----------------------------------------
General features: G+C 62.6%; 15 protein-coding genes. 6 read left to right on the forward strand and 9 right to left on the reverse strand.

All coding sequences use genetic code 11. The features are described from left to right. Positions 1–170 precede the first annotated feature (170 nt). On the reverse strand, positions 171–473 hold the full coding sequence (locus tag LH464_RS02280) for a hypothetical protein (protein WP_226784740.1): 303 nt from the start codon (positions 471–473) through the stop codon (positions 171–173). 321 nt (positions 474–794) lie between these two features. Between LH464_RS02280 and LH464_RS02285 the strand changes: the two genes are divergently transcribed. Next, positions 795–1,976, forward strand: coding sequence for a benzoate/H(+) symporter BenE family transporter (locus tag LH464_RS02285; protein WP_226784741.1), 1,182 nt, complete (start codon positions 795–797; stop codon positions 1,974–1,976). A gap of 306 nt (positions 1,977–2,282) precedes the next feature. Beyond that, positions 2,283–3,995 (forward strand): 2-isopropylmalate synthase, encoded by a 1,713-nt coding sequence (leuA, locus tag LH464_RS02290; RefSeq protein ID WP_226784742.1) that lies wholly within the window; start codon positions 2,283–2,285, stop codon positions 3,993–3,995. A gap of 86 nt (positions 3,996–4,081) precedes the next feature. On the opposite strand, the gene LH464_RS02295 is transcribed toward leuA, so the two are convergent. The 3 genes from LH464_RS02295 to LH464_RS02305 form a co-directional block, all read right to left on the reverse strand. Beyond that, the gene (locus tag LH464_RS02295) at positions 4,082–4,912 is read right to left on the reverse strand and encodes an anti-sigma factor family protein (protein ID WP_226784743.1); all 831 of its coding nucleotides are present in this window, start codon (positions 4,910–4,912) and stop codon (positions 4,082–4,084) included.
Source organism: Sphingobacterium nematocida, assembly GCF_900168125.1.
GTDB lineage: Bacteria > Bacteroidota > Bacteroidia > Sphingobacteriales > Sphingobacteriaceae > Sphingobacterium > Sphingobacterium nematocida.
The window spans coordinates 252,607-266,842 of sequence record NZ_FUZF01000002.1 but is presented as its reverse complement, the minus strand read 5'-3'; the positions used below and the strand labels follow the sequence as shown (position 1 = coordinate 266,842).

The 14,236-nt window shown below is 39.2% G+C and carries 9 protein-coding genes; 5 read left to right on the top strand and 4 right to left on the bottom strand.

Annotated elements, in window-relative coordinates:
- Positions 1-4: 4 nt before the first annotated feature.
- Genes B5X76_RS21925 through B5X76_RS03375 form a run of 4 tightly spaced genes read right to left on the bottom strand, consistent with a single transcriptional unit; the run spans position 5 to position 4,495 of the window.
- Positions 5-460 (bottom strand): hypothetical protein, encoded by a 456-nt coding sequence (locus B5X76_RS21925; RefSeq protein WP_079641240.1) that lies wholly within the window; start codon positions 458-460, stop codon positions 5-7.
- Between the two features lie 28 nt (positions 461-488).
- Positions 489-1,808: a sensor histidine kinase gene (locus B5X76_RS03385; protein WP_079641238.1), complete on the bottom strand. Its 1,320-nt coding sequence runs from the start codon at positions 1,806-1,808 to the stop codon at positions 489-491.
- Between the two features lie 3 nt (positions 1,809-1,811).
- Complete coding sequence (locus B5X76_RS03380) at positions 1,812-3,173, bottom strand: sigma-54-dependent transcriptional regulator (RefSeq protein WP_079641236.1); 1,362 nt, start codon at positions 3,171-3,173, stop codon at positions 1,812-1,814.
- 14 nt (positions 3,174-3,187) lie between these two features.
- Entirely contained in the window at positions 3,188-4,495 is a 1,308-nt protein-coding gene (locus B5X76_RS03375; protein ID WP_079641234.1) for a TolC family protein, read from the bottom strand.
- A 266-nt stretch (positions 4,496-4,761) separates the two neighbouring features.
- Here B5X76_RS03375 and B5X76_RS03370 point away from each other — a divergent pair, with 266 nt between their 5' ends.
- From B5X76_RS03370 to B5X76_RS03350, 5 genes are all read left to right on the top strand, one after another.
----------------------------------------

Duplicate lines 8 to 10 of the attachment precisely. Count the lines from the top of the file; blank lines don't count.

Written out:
- Positions 1-4: 4 nt before the first annotated feature.
- Genes B5X76_RS21925 through B5X76_RS03375 form a run of 4 tightly spaced genes read right to left on the bottom strand, consistent with a single transcriptional unit; the run spans position 5 to position 4,495 of the window.
- Positions 5-460 (bottom strand): hypothetical protein, encoded by a 456-nt coding sequence (locus B5X76_RS21925; RefSeq protein WP_079641240.1) that lies wholly within the window; start codon positions 458-460, stop codon positions 5-7.